Twitter is the canary in the coal mine of public opinion — for celebrities, politicians, and, of course, corporations. When European discount carrier Ryanair lashed out at "lunatic bloggers" after a Web designer reported a glitch on the airline's site, its online reputation dipped as low as its fares. Conversely, Mars got a sweet treat when it posted Skittles-related tweets on its Web site, learning immediately how people felt about the candy.
Twitter's explosion from microblogging curiosity to mass-media phenomenon has awakened a lot of companies to just how fast memes spread on the Internet today. Make a mistake like Ryanair's — or Johnson & Johnson's offensive Motrin ads last winter — and the response is brutal. Get it right like shoe retailer Zappos and bask in the love. How can you know if your canary is singing or dead? These tools will help you monitor not just Twitter but everywhere the online conversation involves your brand.
TweetDeck. To follow the raging tweetstream, you need a dashboard. This free download splits your Twitter feed into subgroups, letting you follow shout-outs (@replies) in one window and specific searches in other views. For instance, Pepsi could follow Mountain Dew, Gatorade, Tropicana, and Frito-Lay in four different search fields, receiving instant feedback on announcements and ad campaigns.
Scout Labs. Need to monitor feedback on your new product? Scout Labs reads blog posts and social-networking comments from around the globe and judges them by their words and tone. The sentence "I love Amazon but the Kindle 2 is disappointing" gets properly parsed as a positive comment for Amazon but a negative one for its e-reader. This ultra-targeted approach allows clients such as Charles Schwab, HP, and Netflix to follow comments in real time and react quickly. Pricing starts at $99 a month for five searches.
BlogPulse. This free feature from Nielsen Online searches the blogosphere for what's happening with your brands. Type in a few keywords and track the number of mentions over the past six months, and view them in a handy fever chart. You can also trace the roots of a Web conversation and learn more about key Web influencers.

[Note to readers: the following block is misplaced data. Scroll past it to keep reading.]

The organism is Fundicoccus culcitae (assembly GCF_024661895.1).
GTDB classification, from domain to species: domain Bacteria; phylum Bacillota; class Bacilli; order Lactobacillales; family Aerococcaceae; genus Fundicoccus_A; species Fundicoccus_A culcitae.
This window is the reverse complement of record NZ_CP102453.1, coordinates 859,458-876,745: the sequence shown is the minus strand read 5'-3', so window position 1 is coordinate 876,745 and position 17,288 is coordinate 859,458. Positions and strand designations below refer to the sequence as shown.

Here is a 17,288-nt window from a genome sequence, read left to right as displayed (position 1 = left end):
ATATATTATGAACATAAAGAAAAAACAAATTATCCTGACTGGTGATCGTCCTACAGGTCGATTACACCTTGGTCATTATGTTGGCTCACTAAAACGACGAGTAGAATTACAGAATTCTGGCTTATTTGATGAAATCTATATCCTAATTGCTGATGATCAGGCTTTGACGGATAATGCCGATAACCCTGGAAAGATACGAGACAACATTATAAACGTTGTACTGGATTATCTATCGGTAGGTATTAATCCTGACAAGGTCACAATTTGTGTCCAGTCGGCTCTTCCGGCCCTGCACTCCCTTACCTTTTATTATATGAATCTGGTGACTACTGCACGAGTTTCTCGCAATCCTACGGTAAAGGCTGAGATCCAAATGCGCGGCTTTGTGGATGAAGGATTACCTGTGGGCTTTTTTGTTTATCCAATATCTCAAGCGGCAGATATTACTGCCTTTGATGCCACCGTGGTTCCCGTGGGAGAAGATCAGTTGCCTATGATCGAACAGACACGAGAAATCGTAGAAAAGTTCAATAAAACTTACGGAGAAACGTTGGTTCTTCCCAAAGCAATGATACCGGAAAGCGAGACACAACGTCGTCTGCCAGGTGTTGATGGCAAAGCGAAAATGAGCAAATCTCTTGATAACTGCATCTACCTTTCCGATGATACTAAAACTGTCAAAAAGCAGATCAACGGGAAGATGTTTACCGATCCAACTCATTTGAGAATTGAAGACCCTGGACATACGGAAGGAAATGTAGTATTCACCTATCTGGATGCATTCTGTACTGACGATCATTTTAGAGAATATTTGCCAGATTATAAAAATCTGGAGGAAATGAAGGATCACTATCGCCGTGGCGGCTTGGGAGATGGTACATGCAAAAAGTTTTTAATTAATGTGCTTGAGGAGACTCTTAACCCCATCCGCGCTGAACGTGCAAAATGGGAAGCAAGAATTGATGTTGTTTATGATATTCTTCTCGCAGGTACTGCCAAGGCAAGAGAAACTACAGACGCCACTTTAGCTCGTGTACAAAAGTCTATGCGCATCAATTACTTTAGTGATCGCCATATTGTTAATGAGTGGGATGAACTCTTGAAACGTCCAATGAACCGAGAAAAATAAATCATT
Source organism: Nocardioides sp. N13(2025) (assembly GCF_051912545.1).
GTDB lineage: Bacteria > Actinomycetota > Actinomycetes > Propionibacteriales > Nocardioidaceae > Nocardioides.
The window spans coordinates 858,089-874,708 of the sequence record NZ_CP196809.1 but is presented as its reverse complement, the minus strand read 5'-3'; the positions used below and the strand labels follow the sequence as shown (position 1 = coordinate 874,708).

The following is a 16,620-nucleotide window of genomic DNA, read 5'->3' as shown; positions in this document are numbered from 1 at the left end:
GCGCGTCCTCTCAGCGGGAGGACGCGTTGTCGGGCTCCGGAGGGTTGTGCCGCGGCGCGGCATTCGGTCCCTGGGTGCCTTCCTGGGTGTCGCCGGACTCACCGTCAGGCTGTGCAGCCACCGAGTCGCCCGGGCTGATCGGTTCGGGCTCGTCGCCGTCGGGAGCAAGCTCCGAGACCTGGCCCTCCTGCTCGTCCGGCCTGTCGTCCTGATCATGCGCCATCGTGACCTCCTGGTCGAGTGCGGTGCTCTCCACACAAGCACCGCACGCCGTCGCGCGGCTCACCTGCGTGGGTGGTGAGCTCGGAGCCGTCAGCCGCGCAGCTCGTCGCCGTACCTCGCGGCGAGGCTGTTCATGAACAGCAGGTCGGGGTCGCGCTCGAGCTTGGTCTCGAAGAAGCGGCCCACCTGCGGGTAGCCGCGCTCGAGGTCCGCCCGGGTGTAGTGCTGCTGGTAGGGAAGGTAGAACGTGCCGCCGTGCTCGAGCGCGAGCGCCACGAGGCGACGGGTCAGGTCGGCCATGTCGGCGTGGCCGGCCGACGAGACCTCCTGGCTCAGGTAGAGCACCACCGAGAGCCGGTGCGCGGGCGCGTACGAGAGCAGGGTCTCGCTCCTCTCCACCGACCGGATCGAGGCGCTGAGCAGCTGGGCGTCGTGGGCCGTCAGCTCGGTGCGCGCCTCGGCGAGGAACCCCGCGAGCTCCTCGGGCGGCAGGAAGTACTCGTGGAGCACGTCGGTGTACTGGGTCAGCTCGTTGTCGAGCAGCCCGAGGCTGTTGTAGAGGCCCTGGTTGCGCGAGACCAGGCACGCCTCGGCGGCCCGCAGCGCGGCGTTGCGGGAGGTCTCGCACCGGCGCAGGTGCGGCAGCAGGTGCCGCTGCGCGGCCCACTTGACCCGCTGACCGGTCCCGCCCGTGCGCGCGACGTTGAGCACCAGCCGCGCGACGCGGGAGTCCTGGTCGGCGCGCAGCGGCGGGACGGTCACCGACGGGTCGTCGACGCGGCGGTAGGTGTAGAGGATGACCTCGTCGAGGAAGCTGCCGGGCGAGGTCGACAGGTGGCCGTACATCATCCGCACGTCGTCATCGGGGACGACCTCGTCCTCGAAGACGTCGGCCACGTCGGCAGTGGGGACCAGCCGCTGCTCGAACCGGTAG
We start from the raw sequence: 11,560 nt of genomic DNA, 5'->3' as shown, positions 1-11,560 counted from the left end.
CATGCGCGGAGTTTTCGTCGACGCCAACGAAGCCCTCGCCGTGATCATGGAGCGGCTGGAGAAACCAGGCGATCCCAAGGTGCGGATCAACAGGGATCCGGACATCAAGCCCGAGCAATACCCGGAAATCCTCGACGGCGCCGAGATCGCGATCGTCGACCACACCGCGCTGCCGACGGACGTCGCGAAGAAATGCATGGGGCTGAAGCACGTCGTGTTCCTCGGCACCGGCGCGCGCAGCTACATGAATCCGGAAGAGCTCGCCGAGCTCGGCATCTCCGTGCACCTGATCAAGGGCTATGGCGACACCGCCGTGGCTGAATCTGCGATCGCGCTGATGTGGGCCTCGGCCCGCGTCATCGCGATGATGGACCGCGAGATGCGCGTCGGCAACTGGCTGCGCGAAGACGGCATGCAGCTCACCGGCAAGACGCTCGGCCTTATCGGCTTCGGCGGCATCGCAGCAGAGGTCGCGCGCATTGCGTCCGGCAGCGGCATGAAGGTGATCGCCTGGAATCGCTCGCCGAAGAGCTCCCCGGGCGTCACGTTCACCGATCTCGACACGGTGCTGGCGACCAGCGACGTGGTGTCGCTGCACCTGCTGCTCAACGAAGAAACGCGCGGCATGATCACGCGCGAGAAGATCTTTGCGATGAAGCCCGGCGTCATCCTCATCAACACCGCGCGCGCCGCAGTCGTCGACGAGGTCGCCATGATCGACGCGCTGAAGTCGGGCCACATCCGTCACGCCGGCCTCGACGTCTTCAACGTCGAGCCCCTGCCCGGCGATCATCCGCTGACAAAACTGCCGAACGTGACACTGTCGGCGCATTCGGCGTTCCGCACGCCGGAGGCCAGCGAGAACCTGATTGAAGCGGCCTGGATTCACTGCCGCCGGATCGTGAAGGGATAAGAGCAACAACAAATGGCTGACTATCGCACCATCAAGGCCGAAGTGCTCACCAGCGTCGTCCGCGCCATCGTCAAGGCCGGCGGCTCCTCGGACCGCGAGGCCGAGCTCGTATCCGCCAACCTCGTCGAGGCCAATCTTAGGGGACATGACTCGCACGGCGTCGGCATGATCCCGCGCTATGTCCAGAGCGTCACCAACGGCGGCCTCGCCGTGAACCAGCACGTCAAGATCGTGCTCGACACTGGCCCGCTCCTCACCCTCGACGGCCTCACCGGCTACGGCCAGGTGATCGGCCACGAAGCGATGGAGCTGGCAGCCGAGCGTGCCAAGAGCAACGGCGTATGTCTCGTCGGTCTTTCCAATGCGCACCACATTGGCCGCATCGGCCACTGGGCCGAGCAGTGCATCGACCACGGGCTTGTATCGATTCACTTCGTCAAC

Vanno. It's Digg for reputation. Readers vote on news stories, opinion, and gossip about more than 5,800 companies, and Vanno mashes it up into a numerical score. The free site tracks these companies based on 25 topics, including job satisfaction, customer service, and social responsibility. At press time, Cisco was No. 1.
CoTweet. This free service (currently in limited beta) allows multiple people to tweet from the same user name, using software to replicate the success of Zappos's hundreds of staff bloggers, including CEO Tony Hsieh, within one account. Employees can delegate tasks, track conversations, schedule posts, and best of all, identify the people behind the brand.
TNS Cymfony. If you need a more heavyweight tool (starting at $40,000 a year), TNS Cymfony goes beyond simple keyword analysis across the Web and analyzes grammar. It also includes crisis PR solutions that track key bloggers, journalists, and consumers. (Nielsen Online's Buzzmetrics service offers similar features.) During the past Super Bowl, TNS Cymfony reported that the teaser for the anticipated summer hit Transformers: Revenge of the Fallen earned seven times the buzz of the average ad during the big game.
Use these seven tools and you won't have to worry about revenge; your brand will be transformed into an agile, respected member of the Web's social swirl.
A version of this article appeared in the May 2009 issue of Fast Company magazine.